Audrey Seiz, of Portland, named Marsh-Mosakowski NOAA fellow at Clark University
Senior is studying climate change effects on fish
WORCESTER, MA (07/16/2012)(readMedia)-- Clark University student Audrey C. Seiz, of Portland, Maine, is spending the summer conducting research at the James J. Howard Marine Sciences Laboratory on the New Jersey coast, thanks to a partnership between two Clark institutes and the federal agency charged with watching over the health of our skies and oceans.
Seiz is one of just five students selected by the George Perkins Marsh Institute and the Mosakowski Institute for Public Enterprise as the first Marsh-Mosakowski NOAA (National Oceanic and Atmospheric Administration) Fellows. The program includes generous summer research stipends.
"I look forward to working with a new group of scientists and mentors, and I also anticipate learning a great deal about the topic of ocean acidification as it relates to fish development," Seiz said. Her research project is titled, "Climate Change Effects on Fish Early Life Processes."
A biology major who is entering her senior at Clark, Seiz traveled to Alaska in June 2011, assisting in stickleback field collection and research as part of the Foster-Baker Lab of Clark's biology department. Her faculty mentor is Professor John Baker.
At a spring-semester reception for the new fellows, Mosakowski Institute Director Jim Gomes noted that their work illustrates the perfect union of research and practice. The partnership, he said, was the result partly of a visit to Clark last year by top NOAA Administrator Jane Lubchenco, who spoke about strides that have been made, as well as the ongoing challenges, in developing a sustainable future.
Professor Robert Johnston, director of the Marsh Institute, said the NOAA partnership links Clark students with scientists and peer-to-peer researchers from around the country. Johnston noted the program is emblematic of the University's adoption of Liberal Education and Effective Practice, which deepens students' education by combining classroom learning with real-world engagement. "This is the sort of thing that LEEP is all about," he said.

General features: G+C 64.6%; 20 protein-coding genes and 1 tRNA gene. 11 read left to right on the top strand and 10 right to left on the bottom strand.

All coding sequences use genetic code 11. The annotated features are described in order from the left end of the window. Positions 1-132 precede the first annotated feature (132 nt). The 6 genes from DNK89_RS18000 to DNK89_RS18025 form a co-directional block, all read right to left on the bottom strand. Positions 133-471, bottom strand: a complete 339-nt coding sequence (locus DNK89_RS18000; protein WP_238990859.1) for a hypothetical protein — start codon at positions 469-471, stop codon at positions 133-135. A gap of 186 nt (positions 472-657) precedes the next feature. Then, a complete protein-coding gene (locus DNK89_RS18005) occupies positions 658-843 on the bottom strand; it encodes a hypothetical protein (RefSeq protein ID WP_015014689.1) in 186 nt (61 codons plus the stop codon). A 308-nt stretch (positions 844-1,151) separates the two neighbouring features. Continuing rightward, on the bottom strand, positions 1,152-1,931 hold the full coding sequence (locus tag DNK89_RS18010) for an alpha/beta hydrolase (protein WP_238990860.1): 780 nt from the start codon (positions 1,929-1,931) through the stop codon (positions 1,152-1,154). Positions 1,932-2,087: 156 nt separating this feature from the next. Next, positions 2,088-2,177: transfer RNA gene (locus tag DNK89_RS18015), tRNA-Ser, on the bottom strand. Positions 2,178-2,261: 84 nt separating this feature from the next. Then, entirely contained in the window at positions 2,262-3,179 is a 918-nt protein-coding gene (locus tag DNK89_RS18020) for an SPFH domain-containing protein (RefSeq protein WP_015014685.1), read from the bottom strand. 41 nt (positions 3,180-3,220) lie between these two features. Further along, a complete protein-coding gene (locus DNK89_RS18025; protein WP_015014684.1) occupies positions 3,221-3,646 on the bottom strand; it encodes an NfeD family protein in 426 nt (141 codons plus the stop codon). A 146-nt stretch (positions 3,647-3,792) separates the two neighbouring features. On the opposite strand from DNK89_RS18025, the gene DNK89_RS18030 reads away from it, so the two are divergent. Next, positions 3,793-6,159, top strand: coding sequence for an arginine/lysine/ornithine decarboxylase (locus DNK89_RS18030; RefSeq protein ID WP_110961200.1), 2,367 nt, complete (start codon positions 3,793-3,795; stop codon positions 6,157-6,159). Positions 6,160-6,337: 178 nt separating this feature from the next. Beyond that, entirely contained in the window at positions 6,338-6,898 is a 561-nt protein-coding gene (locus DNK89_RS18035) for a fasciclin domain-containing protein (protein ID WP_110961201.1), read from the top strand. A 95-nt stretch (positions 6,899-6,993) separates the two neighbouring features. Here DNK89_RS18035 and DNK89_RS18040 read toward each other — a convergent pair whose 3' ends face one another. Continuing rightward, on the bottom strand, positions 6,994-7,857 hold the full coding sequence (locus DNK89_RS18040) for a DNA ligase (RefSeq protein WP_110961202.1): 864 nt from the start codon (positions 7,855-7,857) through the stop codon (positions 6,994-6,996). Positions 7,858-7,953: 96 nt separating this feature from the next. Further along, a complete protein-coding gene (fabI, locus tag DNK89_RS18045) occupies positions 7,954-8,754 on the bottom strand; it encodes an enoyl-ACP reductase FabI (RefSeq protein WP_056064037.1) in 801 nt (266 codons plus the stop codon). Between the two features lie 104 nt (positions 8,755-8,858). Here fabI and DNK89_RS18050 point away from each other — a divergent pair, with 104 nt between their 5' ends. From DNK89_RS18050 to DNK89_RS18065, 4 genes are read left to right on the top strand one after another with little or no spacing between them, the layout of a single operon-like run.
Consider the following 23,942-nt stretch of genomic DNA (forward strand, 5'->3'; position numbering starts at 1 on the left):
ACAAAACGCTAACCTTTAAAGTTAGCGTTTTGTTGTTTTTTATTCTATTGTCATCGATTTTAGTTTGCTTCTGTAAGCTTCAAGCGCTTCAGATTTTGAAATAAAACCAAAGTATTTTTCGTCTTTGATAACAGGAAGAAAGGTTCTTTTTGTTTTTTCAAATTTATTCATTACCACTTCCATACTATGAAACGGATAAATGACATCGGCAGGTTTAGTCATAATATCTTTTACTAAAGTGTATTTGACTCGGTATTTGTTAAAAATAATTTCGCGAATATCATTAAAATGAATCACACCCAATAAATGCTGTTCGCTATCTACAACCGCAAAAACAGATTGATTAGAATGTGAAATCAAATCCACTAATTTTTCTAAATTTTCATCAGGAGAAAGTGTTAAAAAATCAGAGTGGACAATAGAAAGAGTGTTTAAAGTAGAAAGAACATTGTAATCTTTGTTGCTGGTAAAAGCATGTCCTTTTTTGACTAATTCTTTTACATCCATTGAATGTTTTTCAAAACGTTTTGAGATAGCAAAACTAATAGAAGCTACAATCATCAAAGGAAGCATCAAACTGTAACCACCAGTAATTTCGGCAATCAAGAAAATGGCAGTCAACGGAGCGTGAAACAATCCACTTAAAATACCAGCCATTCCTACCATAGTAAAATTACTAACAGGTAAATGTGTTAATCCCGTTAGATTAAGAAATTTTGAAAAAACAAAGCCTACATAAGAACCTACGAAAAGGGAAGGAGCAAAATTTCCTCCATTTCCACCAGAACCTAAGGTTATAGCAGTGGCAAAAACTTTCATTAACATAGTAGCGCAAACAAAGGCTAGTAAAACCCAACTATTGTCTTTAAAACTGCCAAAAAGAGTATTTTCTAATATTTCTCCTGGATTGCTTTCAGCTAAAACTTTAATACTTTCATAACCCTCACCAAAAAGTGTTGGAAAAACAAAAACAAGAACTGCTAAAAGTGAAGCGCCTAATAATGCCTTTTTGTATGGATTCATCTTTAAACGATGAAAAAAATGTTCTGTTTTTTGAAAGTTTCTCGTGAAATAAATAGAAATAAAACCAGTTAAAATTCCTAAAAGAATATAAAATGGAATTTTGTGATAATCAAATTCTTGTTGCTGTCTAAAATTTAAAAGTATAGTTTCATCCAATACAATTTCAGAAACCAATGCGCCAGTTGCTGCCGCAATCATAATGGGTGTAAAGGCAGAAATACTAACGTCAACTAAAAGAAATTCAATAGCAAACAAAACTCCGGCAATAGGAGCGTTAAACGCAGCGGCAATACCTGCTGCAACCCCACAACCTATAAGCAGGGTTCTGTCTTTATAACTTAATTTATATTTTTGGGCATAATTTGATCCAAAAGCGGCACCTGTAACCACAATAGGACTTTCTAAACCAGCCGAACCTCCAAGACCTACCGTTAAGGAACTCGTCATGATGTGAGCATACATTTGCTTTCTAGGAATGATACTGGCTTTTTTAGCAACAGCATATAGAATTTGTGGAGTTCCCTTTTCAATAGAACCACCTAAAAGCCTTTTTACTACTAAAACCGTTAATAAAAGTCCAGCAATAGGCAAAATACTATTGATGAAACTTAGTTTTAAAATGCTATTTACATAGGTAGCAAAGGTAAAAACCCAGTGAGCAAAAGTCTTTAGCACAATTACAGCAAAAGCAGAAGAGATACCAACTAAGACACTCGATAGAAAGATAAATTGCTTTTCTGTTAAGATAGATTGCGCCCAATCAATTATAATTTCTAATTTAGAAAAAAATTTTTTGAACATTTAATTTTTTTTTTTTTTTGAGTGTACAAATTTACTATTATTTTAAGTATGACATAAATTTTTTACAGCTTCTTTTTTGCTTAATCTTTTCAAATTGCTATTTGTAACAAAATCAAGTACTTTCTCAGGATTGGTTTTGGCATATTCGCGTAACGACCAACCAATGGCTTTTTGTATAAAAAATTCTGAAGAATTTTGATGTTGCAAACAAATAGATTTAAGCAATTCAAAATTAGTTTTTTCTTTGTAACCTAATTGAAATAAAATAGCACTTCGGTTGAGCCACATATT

Seiz majors in biology at Clark, where she is a Dean's List student, Traina Scholar and LEEP Pioneer. She is active with the Tennis Club and is an educator with CHOICES, an on-campus peer sexual health resource organization.
Seiz is a 2009 graduate of Portland High School.
Founded in 1887 in Worcester, Massachusetts, Clark University is a small, liberal arts-based research university addressing social and human imperatives on a global scale. Nationally renowned as a college that changes lives, Clark is emerging as a transformative force in higher education today. LEEP (Liberal Education and Effective Practice) is Clark's pioneering model of education that combines a robust liberal arts curriculum with life-changing world and workplace experiences. Clark's faculty and students work across boundaries to develop solutions to contemporary challenges in the areas of psychology, geography, management, urban education, Holocaust and genocide studies, environmental studies, and international development and social change. The Clark educational experience embodies the University's motto: Challenge convention. Change our world.